Posted by MK | Filed under Bible Study
Psalm 121 reads like this:
1 I lift up my eyes to the hills—
where does my help come from?
2 My help comes from the Lord,
the Maker of heaven and earth.
3 He will not let your foot slip—
he who watches over you will not slumber;
4 indeed, he who watches over Israel
will neither slumber nor sleep.
5 The Lord watches over you—
the Lord is your shade at your right hand;
6 the sun will not harm you by day,
nor the moon by night.
7 The Lord will keep you from all harm—
he will watch over your life;
8 the Lord will watch over your coming and going
both now and forevermore.
It’s a vivid description of a God who is active on behalf of His people. The people stumble and trip; the Lord keeps them from falling. The people snooze and doze from exhaustion; the Lord does not slumber but is always wide awake. The people are oblivious to coming trouble and attack; the Lord protects and shelters them though they are not cognizant of His protection.
He’s a busy God. He’s an active God. And we, as the people of God, are the beneficiaries of His activity. But what is the job of the people of God in this psalm? What is our role? What are we to do?
Only one thing in Psalm 121:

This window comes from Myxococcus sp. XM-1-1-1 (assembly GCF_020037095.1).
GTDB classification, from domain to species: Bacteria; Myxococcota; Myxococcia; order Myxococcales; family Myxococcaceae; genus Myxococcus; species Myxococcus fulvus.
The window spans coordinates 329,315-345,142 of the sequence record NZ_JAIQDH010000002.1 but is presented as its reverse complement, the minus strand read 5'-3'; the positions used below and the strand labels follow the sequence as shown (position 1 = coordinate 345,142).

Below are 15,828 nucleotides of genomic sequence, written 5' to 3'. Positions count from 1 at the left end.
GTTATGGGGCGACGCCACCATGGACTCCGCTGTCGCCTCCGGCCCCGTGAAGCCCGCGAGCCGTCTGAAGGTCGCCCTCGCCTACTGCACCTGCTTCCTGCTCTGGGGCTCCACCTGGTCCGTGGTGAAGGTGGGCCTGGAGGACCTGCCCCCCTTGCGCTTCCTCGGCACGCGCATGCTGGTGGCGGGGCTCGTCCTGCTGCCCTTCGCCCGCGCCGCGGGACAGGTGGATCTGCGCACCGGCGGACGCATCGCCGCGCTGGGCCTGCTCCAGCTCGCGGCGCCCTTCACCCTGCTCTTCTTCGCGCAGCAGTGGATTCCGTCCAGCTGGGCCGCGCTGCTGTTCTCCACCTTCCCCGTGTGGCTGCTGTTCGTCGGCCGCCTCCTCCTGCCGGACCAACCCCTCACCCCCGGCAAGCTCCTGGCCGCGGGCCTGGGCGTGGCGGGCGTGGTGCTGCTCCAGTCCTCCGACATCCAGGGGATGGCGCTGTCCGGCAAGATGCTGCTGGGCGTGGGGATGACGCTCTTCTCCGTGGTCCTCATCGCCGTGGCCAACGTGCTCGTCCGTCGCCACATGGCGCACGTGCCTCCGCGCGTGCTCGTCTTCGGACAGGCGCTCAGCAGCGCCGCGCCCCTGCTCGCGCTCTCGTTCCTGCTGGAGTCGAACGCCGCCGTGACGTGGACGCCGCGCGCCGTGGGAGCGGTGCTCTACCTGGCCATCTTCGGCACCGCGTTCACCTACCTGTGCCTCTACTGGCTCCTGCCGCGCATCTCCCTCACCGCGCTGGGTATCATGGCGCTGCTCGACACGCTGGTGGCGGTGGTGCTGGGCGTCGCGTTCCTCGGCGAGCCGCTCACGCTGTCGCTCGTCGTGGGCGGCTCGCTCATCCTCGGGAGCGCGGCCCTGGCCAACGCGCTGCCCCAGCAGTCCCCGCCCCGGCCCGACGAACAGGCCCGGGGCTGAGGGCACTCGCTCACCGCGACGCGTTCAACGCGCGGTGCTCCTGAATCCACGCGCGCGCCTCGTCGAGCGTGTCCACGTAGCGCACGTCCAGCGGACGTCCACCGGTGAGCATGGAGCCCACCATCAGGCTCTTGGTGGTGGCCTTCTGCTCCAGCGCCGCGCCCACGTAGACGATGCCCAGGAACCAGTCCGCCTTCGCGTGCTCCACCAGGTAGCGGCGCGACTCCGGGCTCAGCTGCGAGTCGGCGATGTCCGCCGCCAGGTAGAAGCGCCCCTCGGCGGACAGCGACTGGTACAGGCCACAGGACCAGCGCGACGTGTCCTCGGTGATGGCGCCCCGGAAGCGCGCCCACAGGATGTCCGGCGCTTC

We look to the hills. Among the myriad of God’s activity, His people are to look to the hills.
So we do. We find ourselves in the day of trouble, incapable of altering our own situation, so we look to the hills. The question is what do we see there. And the answer is found in a little phrase that’s used to describe the type of psalm this is.
If you read up, before verse one, you’ll see a little annotation before this psalm. It’s among a series of songs that are called songs of ascents. These songs are classified like this because they were intended, on their first use, to be sung by pilgrims as they were traveling to Jerusalem. As they were coming to the city, they would be ascending, for Jerusalem was built on a hill.
Look to the hills, pilgrims. Look to Jerusalem. That’s where the temple is. That’s where the help comes from, for it is said to be the dwelling place of the God of Israel.
But for the Christian, the hill becomes even more specific. When we look to the hills, we don’t just look toward the hill of Jerusalem. We look to another hill that’s outside the city gates. The hill of execution. The place of the skull. We look to the hills, and we see the cross of Jesus Christ.
And when we look to that hill, and when we see the cross, we know that our help has come indeed. Once and for all.